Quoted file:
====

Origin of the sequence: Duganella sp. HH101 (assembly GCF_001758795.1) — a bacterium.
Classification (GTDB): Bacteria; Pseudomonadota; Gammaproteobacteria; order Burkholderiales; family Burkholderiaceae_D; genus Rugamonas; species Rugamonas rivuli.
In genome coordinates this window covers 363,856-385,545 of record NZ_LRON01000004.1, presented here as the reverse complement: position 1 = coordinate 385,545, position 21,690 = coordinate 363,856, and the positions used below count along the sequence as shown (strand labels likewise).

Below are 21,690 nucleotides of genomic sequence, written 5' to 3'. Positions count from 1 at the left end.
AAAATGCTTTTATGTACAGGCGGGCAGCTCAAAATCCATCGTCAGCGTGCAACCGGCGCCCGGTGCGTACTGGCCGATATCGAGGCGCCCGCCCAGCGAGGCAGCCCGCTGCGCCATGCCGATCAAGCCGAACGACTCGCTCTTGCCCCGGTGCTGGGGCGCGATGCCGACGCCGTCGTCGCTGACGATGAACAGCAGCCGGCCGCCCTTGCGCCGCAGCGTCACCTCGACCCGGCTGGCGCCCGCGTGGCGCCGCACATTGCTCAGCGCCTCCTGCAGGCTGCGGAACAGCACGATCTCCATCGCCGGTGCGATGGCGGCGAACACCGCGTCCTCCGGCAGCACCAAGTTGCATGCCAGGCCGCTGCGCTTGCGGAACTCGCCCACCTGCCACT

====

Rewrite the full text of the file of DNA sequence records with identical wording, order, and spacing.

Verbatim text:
Origin of the sequence: Duganella sp. HH101 (assembly GCF_001758795.1) — a bacterium.
Classification (GTDB): Bacteria; Pseudomonadota; Gammaproteobacteria; order Burkholderiales; family Burkholderiaceae_D; genus Rugamonas; species Rugamonas rivuli.
In genome coordinates this window covers 363,856-385,545 of record NZ_LRON01000004.1, presented here as the reverse complement: position 1 = coordinate 385,545, position 21,690 = coordinate 363,856, and the positions used below count along the sequence as shown (strand labels likewise).

Below are 21,690 nucleotides of genomic sequence, written 5' to 3'. Positions count from 1 at the left end.
AAAATGCTTTTATGTACAGGCGGGCAGCTCAAAATCCATCGTCAGCGTGCAACCGGCGCCCGGTGCGTACTGGCCGATATCGAGGCGCCCGCCCAGCGAGGCAGCCCGCTGCGCCATGCCGATCAAGCCGAACGACTCGCTCTTGCCCCGGTGCTGGGGCGCGATGCCGACGCCGTCGTCGCTGACGATGAACAGCAGCCGGCCGCCCTTGCGCCGCAGCGTCACCTCGACCCGGCTGGCGCCCGCGTGGCGCCGCACATTGCTCAGCGCCTCCTGCAGGCTGCGGAACAGCACGATCTCCATCGCCGGTGCGATGGCGGCGAACACCGCGTCCTCCGGCAGCACCAAGTTGCATGCCAGGCCGCTGCGCTTGCGGAACTCGCCCACCTGCCACT